Review: Last Plane to Heaven by Jay Lake

Last Plane To Heaven coverOriginally published by Tor Books in September of 2014, Last Plane to Heaven by the prolific science fiction and fantasy author Jay Lake was a bitter pill to swallow for many of his fans seeing how its release followed his passing just a few months earlier. Billed as “The Final Collection” which is perhaps a bit disingenuous as his vast body of novels, short stories, and blogging work far exceeds the limited physicality of these pages, the book does provide a crisp glimpse into the conscious of Jay Lake.

Lake’s work spread across many forms of media, amassing a fan base just as diverse as the words he wrote. Last Plane to Heaven includes a fitting sampling of his body of work including selections from science fiction, fantasy, horror, steampunk (the genre that first drew me into his fantastic world), as well as some of his thoughts on his stoic battle with cancer.

The first story, appropriately the namesake of the book, is a novelette that takes a bizarre look at mortality through angelic dreams with cryptic imagery comparable to Philip K. Dick’s A Scanner Darkly. Many of the stories that follow will take readers to dark places while a few of them are invitingly less dramatic. Regardless of their varied lengths, all of them are complex and imaginative. If you’re looking for a starting point for some stimulating conversations, pick any installment of this anthology.

The works selected for Last Plane to Heaven are as diverse as the publications they originally appeared in, and this collection is a testament to the author’s range of imagination. The collection includes:


The Last Plane to Heaven: A Love Story (From Jim Baen’s Universe, 2007)

Houses of the Favored (From Visitants: Stories of Fallen Angels and Heavenly Hosts, 2010, Ulysses Press)

The Starship Mechanic (From, 2010)

Permanent Fatal Errors (From Anybody Out There?, 2010, DAW)

“’Hello,’ Said the Gun” (From Daily Science Fiction, 2010)

The Speed of Time (From, 2013)

West to East (From Subterranean Online, 2014)

The Women Who Are Stone Squid (From Love and Rockets, 2010, DAW)

Looking for Truth in a Wild Blue Yonder (From, 2010)

Scent of the Green Cathedral (From Visitants: Stories of Fallen Angels and Heavenly Hosts, 2010, )

Spendthrift (From Coins of Chaos, 2013, EDGE)

Jefferson’s West (From Boondocks Fantasy, 2011, DAW)

They are Forgotten Until They Come Again (From River, 2011, Dark Quest Books)

The Woman Who Shattered the Moon (From The Villain Comes Home, 2012, Moon Press)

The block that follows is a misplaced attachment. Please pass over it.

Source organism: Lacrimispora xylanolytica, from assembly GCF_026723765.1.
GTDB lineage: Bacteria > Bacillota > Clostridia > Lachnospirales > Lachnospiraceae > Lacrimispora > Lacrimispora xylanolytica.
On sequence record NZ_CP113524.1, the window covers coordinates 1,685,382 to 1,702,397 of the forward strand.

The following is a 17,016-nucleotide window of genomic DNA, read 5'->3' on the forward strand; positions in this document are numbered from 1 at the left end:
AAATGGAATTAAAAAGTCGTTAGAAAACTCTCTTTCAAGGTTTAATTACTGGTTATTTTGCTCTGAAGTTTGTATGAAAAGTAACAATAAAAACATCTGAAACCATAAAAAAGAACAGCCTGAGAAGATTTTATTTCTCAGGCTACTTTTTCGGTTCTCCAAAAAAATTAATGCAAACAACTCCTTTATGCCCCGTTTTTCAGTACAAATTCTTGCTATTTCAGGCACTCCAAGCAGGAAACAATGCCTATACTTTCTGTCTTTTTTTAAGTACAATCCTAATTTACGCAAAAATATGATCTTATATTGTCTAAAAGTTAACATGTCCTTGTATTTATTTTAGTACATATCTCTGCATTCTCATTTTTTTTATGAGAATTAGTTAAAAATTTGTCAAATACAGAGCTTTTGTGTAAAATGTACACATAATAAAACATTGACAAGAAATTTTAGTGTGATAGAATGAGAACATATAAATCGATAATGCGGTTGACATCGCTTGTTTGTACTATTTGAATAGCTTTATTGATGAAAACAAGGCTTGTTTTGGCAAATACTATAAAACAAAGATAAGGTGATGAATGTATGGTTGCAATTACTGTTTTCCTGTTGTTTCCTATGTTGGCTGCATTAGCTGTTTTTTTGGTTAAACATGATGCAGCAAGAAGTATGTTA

The Blade of His Plow (From Human for a Day, 2011, DAW)

Grindstone (From Airships and Automatons, 2013, White Cat Publications)

The Temptation of Eustace Prudence McAllen (From Westward Weird, 2012, DAW)

That Which Rises Ever Upward (From The Fathomless Abyss, 2011, Athans Associates)

A Feast of Angels (From Visitants: Stories of Fallen Angels and Heavenly Hosts, 2010, Ulysses Press)

Promises: A Tale of the City Imperishable (From Paper Cities, 2008, Senses Five Press)

Testaments (From The Book of Dreams, 2010, Subterranean)

The Fall of the Moon (From Realms of Fantasy, 2010)

A Critical Examination of Stigmata’s Print Taking the Rats to Riga (From The Thackery T. Lambshead Cabinet of Curiosities: Exhibits, Oddities, Images, and Stories from Top Authors and Artists, 2011, HarperCollins)

From the Countries of Her Dreams (From Fantasy Magazine, 2010)

Unchambered Heart (From The Chiaroscuro, 2011)

Novus Ordo Angelorum (From Visitants: Stories of Fallen Angels and Heavenly Hosts, 2010, Ulysses Press)

The Tentacled Sky (From (From Drabblecast, 2010)

Such Bright and Risen Madness in Our Names (From Cthulhu’s Reign, 2010, DAW)

Her Fingers Like Whips, Her Eyes Like Razors (From Poscripts, 2011)

Mother Urban’s Brooke of Days (From Dark Faith, 2010, Apex Publications)

Going Bad (From Visitants: Stories of Fallen Angels and Heavenly Hosts, 2010, Ulysses Press)

The Cancer Catechism (From Dark Faith: Invocations, 2014, Apex Publications)


This book is more than just an anthology. Last Plane to Heaven is a therapeutic glimpse at the human condition. Some may find the spirituality, or lack of spirituality, off-putting. But fans of Lake will appreciate the raw candor the author has given us over the years and this is a fitting tribute.

The Afterward of Last Plane to Heaven was penned by Jay Lake. He takes the time to describe his writing experience, which is not unfamiliar to countless other writers.  But the epitome of the author’s entire body of work, a short lifetime made even briefer by a horrible disease, is immortalized by his heart rendering dedication found at the beginning of the book.

“In the end, words are all that survive us.”

Sometimes, that’s all we need.

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